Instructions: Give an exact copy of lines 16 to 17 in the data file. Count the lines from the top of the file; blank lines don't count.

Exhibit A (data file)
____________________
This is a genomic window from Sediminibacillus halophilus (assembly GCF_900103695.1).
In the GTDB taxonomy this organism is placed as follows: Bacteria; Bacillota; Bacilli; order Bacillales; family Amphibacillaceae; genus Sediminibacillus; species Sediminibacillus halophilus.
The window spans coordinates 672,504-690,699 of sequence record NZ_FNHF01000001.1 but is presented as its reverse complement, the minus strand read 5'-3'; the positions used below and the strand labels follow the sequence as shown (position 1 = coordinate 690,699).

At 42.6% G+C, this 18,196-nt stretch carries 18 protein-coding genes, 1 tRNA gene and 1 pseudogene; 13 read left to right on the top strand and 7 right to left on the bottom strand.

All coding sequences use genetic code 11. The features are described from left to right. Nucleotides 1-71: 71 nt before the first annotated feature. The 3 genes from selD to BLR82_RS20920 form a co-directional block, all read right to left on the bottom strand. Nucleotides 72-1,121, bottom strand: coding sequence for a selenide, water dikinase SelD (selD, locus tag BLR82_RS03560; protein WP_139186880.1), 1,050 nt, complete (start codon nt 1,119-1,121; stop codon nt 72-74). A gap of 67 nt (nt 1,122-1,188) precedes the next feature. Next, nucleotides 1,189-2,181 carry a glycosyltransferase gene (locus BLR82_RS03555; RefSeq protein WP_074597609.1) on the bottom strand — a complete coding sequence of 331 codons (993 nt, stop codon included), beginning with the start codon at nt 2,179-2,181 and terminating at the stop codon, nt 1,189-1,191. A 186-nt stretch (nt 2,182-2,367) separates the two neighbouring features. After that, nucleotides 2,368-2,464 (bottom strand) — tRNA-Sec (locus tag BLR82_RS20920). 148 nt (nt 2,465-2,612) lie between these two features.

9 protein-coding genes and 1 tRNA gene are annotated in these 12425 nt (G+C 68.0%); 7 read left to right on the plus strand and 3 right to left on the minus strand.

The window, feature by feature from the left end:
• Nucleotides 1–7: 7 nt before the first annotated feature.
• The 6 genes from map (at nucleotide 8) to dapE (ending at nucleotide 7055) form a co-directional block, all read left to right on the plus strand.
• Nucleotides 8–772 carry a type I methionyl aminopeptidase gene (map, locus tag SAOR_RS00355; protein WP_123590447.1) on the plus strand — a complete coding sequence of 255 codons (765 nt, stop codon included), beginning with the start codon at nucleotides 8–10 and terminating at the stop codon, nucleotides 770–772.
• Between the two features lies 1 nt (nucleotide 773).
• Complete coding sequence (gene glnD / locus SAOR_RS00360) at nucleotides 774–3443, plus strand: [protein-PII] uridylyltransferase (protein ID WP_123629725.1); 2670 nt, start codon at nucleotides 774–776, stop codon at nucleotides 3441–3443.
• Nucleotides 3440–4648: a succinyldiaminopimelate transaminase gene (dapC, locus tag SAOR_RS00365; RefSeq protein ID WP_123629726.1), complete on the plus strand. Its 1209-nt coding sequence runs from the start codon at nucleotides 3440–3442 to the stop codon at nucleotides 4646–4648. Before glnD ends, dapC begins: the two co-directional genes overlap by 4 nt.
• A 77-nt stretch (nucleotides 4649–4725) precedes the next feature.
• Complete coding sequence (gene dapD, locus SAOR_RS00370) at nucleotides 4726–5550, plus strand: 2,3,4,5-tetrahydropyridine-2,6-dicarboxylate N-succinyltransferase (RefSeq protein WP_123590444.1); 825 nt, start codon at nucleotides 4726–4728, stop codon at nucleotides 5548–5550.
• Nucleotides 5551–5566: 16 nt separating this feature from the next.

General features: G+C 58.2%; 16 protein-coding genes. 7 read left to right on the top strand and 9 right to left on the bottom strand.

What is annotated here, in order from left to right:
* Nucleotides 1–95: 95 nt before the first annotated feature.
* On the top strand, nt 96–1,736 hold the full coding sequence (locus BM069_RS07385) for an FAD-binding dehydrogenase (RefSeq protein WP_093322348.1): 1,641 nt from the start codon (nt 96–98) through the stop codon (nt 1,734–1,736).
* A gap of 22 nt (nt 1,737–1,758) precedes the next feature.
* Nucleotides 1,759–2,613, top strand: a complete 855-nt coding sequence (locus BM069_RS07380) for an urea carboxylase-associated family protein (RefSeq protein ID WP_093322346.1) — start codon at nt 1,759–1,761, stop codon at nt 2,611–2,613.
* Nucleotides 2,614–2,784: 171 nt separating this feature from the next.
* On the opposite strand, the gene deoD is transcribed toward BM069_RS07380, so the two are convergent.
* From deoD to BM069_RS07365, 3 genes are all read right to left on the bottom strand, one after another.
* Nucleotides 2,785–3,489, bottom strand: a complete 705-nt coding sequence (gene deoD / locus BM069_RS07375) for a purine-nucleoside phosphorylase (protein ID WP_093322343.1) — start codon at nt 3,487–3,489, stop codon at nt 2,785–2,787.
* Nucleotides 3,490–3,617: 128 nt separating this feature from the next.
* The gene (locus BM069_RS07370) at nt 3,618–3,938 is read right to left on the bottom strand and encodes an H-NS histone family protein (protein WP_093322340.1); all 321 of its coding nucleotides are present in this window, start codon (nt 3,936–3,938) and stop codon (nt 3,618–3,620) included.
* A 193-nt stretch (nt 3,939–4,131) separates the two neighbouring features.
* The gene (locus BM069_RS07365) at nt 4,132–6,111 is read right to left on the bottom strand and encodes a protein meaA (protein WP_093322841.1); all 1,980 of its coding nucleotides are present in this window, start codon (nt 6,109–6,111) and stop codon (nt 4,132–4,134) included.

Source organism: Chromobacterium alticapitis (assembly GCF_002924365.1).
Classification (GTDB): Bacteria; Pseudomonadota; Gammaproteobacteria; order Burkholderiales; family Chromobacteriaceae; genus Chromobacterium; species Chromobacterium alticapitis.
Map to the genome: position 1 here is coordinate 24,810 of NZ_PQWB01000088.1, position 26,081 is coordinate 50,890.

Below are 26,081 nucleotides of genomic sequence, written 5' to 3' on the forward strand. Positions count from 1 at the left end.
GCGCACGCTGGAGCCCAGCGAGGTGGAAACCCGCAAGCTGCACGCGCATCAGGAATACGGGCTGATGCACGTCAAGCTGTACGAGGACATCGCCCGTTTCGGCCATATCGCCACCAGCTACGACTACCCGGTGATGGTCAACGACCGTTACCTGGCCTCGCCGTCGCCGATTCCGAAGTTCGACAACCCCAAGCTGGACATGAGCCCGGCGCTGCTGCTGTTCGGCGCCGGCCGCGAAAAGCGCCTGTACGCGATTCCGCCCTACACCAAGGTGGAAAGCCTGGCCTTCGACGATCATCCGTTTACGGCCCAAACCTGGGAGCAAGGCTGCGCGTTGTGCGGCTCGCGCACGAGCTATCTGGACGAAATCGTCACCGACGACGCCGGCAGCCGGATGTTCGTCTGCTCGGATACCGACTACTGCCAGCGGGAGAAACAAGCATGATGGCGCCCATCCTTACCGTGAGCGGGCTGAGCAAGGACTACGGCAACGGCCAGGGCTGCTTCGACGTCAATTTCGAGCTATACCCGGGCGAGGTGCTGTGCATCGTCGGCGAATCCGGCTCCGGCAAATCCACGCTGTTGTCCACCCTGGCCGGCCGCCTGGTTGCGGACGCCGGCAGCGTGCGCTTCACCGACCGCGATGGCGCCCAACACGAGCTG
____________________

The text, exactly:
• Nucleotides 5551–5566: 16 nt separating this feature from the next.

General features: G+C 58.2%; 16 protein-coding genes. 7 read left to right on the top strand and 9 right to left on the bottom strand.